The final passage towards peace with my body was my third pregnancy, with my son Abram. As we considered having another child, I was reminded of the experiences of the past. Fear and doubt in what my body could do tried to creep in. But the lessons taught by the liturgy, icons and fasting were deeply rooted. I did not know what the journey of carrying this child would bring, but I rested in the fact that I was under God’s care. This sense of trust, no matter the outcome, gave me the security to treat my body as the wonderfully made creation it is. I listened to what my body was telling me and responded with respect. I rested when I was tired. I ate as I felt hungry. I put heat packs on my aching back. And each day, during my afternoon nap, I relaxed and thanked God for the gift of my body. I thanked him for the ability to bear a child. I looked to the Theotokos, Elisabeth, Hannah, Sarah, the great women of faith that were given the gift of children.
And, to my delight, Abram’s pregnancy was problem-free. I was shocked to go to my check ups and not be sent to a specialist or asked to perform extra blood tests. As his due date approached, I knew that this body could birth a child because God had made it for that purpose. When labor began, I found the reading and praying and reflecting I had practiced gave me a deep sense of calm. It was strong foundation for me to stand on as I let my body do the work of childbirth. The contractions brought forth not only the gift of a baby boy, but a truce between my body and me. I know that Abram’s pregnancy could have been just as difficult as my first and second, yet I believe that the grace and peace I had received would have sustained me through joy or sorrow. This journey of peace-making with my body will vary its forms through my life. Now I am in the season of child bearing and child rearing, and God has worked through the loss of a child and the gift of two children to reveal the goodness of his gift of my body. Yet, this gift is not one for me to hold onto with a clenched fist. It is one I offer with open hands in return to the Creator, to be used and used up for His Glory. One day, I will experience what Christ expressed to St. Peter “When you were younger, you used to fasten your own belt and to go wherever you wished. But when you grow old, you will stretch out your hands and someone else will fasten a belt around you and take you where you do not wish to go” (John 21:18).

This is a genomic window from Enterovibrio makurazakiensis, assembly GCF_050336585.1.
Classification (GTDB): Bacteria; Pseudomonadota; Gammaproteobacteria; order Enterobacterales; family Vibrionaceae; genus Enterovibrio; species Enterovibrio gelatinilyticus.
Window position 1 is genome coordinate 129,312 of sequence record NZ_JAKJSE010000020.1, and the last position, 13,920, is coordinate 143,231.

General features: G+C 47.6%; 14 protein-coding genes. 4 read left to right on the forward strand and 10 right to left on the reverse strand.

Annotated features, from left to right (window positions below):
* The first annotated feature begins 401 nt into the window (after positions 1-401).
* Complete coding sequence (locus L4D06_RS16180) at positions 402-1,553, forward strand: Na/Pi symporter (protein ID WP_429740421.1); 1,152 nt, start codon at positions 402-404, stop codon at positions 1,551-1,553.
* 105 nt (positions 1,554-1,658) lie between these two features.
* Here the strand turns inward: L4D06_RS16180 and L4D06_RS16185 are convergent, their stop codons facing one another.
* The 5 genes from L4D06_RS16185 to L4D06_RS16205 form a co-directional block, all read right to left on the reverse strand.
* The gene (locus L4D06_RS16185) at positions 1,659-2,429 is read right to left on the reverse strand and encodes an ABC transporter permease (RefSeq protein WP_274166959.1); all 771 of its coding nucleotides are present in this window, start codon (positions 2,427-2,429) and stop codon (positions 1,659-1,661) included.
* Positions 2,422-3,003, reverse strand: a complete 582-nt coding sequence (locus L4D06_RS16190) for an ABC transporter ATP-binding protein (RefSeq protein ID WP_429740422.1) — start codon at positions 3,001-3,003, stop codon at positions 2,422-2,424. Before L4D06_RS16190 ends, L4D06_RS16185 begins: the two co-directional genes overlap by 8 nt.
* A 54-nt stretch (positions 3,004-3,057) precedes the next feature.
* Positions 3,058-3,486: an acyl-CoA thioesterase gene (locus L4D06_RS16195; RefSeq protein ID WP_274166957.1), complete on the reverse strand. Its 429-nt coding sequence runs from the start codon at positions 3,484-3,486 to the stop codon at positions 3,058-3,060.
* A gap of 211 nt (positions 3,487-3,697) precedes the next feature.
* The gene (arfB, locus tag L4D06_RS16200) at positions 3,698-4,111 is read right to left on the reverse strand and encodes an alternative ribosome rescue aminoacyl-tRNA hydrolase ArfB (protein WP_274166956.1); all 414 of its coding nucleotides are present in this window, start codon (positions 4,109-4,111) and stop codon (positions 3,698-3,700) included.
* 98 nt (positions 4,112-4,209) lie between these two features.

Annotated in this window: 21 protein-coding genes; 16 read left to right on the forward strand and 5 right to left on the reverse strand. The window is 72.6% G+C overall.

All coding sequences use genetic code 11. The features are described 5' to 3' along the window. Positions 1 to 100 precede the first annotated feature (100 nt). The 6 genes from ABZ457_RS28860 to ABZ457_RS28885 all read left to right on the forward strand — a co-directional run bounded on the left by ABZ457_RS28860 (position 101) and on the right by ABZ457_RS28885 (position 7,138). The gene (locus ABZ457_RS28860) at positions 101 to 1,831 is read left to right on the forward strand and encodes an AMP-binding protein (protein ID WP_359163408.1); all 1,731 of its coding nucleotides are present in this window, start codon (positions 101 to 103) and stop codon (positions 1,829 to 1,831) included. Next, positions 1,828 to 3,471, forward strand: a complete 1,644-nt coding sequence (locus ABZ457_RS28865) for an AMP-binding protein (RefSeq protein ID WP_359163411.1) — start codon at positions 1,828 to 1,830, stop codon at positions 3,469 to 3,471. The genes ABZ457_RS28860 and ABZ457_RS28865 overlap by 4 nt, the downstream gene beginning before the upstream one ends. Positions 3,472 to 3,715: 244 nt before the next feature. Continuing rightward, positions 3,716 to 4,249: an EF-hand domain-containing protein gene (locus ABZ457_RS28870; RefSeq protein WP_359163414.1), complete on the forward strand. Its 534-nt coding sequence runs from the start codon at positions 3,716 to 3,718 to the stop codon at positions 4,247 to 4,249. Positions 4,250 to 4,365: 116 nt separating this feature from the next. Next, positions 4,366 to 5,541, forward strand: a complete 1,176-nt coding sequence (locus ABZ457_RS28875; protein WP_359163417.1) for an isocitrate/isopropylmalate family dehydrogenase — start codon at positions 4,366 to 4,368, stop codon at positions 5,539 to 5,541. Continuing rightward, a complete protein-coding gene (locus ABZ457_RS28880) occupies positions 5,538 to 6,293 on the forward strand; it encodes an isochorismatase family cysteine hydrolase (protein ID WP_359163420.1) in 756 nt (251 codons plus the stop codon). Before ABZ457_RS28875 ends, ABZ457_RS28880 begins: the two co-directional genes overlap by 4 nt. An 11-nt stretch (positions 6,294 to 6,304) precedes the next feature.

As I have seen the baby boomer generation attempt to evade growing old by spend millions of dollars on “anti-aging” products, I have wondered what it will mean for me to live at peace with an older body. I do not know what illness or ailments may come with the years, but more than the pleasures of youthful vigor, I seek the serenity of a spirit whose security is in Christ. As I move through the seasons of life, I pray for peace, meaning the ability to rest and be led where Christ leads, knowing he is with us.
As St. Paul tells the Ephesians, “for we are his workmanship, created in Christ Jesus unto good works, which God hath before ordained that we should walk in them.”
God has used many means to bring me to the place where I have relinquished the feelings of hostility towards my body. I have experienced a healthy, normal and natural pregnancy and birth. I have taken first steps on a path of faith in the goodness of the Creator, reflected in the beauty of the creation. I now understand that God has graciously given me this piece of his workmanship, this body, and we are at peace.
Monica Klepac and her husband, Joel, live in Galati, Romania where they work with Word Made Flesh. Besides caring for her two sons, Simeon and Abram, Monica works among young men who live on the streets and school children living in poverty. Her blog address is www.monicaklepac.blogspot.com.